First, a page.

Palm announces after the bell Monday a revenue and earnings shortfall and the delay of its new, flagship Treo 750. As soon as the news hit the wires, I scrambled to our set in Palo Alto. Trying to get some information, scrambling for the details. My producer Michelle Eprem found analyst Pablo Perez-Fernandez of G-Square in Geneva of all places. He and I talked during the commercial break, and then I was on! It was an adrenaline rush, as it always is, with breaking news. Got it out, got it right, and then I was done.
We followed the story Tuesday because of news overnight from Nokia, issuing its own revenue and profit margin warning. Yikes! Two major players in wireless with warnings kind of makes you wonder: is the hottest sector in tech cruising for a slowdown? Or is there some disconnect between them and everyone else?
Seems it's the latter. Analysts say Palm's problems continue operational challenges the company has been dealing with; for Nokia, there was just no way the company could match this year's 21% growth next year too.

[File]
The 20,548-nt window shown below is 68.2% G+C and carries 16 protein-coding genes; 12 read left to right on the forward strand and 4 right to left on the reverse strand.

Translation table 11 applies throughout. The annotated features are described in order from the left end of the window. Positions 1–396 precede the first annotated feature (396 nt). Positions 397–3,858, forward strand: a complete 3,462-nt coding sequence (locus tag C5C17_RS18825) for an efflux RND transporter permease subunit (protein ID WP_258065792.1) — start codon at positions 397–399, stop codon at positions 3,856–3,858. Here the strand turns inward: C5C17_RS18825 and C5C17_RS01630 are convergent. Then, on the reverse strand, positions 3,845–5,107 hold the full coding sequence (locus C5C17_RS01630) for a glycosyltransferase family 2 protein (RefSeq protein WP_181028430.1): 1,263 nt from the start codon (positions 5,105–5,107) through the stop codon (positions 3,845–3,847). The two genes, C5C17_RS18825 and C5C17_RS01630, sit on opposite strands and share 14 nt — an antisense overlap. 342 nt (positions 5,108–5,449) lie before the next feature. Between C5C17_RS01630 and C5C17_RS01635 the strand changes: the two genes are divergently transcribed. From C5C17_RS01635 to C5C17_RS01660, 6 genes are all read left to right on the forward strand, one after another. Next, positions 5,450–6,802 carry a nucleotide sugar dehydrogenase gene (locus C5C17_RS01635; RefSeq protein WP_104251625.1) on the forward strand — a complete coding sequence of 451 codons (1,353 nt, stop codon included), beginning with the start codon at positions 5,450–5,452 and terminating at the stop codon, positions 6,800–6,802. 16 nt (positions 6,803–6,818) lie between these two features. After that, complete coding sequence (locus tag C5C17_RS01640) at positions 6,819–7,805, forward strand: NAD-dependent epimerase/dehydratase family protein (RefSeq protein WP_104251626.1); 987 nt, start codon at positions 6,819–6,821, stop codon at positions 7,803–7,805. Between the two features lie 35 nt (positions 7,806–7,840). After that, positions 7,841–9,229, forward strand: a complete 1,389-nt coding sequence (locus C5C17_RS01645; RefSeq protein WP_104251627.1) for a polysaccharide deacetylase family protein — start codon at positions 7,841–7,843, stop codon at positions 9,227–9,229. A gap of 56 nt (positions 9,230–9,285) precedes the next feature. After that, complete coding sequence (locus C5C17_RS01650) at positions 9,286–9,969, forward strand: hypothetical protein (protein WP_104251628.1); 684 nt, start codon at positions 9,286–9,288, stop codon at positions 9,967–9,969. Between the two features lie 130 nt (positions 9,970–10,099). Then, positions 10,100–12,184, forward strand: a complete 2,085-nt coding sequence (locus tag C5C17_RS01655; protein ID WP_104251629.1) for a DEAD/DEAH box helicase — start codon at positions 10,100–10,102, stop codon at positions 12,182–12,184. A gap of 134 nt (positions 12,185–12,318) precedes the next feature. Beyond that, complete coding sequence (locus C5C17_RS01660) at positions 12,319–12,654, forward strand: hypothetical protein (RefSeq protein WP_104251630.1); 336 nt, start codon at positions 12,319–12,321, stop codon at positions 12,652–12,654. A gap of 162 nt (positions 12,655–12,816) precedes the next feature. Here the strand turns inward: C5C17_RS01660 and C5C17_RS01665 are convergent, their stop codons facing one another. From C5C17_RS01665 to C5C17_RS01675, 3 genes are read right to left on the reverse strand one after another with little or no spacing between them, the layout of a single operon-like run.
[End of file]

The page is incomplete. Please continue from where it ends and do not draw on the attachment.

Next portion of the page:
But look at Research in Motion! This was a $60 stock in August. Now it's close to $140! Its Pearl handset is selling like crazy, and I'm getting word that there's at least two cool Blackberry handsets in the pipeline to be released over the next two quarters. Early reviews from those who've seen them seem to be very positive indeed.
And then there's the big wildcard: will Apple enter the fray with its iPhone? Piper's Gene Munster has been beating this drum for months, and now it seems the rest of Wall Street is following his lead. Conventional wisdom is that Apple unveils the device in January, post-CES at Apple's San Francisco love-fest Macworld. That way, the company can capitalize on advertising on the 'American Idol debut,' or even the Super Bowl. But my sources say don't bet on it, at least at Macworld, which typically focuses on all things Mac, and computers, not other Apple products like iPod. Who knows what Jobs has up his trademarked black sleeve? Anything can happen, but I'd be surprised.
All this should tell you that despite Palm's and Nokia's issues, wireless is hardly dead, or even dying. It remains one of the most robust sub-sectors in tech and with mobile music and mobile video, will remain so in 2007.
And to prove the point, I'm filing this blog on my Blackberry!
Hope you come back soon...
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